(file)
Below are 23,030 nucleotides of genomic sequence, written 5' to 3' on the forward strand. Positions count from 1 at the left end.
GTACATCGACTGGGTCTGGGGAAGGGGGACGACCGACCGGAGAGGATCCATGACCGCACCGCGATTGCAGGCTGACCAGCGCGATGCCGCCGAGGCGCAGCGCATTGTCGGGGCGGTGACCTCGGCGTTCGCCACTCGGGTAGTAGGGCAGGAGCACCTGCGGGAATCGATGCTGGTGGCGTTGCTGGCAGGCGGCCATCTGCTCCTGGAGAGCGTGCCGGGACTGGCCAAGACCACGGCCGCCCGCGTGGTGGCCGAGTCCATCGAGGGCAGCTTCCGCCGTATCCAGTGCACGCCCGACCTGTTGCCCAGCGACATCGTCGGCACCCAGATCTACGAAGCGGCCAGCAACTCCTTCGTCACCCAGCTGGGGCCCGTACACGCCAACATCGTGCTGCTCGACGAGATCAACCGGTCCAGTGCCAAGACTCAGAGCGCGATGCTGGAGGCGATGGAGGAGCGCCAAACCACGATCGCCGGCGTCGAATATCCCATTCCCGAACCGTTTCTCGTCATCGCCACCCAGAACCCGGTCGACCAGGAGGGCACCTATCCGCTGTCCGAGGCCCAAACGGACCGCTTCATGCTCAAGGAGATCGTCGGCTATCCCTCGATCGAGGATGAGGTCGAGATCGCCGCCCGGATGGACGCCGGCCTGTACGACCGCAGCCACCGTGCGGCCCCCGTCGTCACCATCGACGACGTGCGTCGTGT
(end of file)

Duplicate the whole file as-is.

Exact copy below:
Below are 23,030 nucleotides of genomic sequence, written 5' to 3' on the forward strand. Positions count from 1 at the left end.
GTACATCGACTGGGTCTGGGGAAGGGGGACGACCGACCGGAGAGGATCCATGACCGCACCGCGATTGCAGGCTGACCAGCGCGATGCCGCCGAGGCGCAGCGCATTGTCGGGGCGGTGACCTCGGCGTTCGCCACTCGGGTAGTAGGGCAGGAGCACCTGCGGGAATCGATGCTGGTGGCGTTGCTGGCAGGCGGCCATCTGCTCCTGGAGAGCGTGCCGGGACTGGCCAAGACCACGGCCGCCCGCGTGGTGGCCGAGTCCATCGAGGGCAGCTTCCGCCGTATCCAGTGCACGCCCGACCTGTTGCCCAGCGACATCGTCGGCACCCAGATCTACGAAGCGGCCAGCAACTCCTTCGTCACCCAGCTGGGGCCCGTACACGCCAACATCGTGCTGCTCGACGAGATCAACCGGTCCAGTGCCAAGACTCAGAGCGCGATGCTGGAGGCGATGGAGGAGCGCCAAACCACGATCGCCGGCGTCGAATATCCCATTCCCGAACCGTTTCTCGTCATCGCCACCCAGAACCCGGTCGACCAGGAGGGCACCTATCCGCTGTCCGAGGCCCAAACGGACCGCTTCATGCTCAAGGAGATCGTCGGCTATCCCTCGATCGAGGATGAGGTCGAGATCGCCGCCCGGATGGACGCCGGCCTGTACGACCGCAGCCACCGTGCGGCCCCCGTCGTCACCATCGACGACGTGCGTCGTGT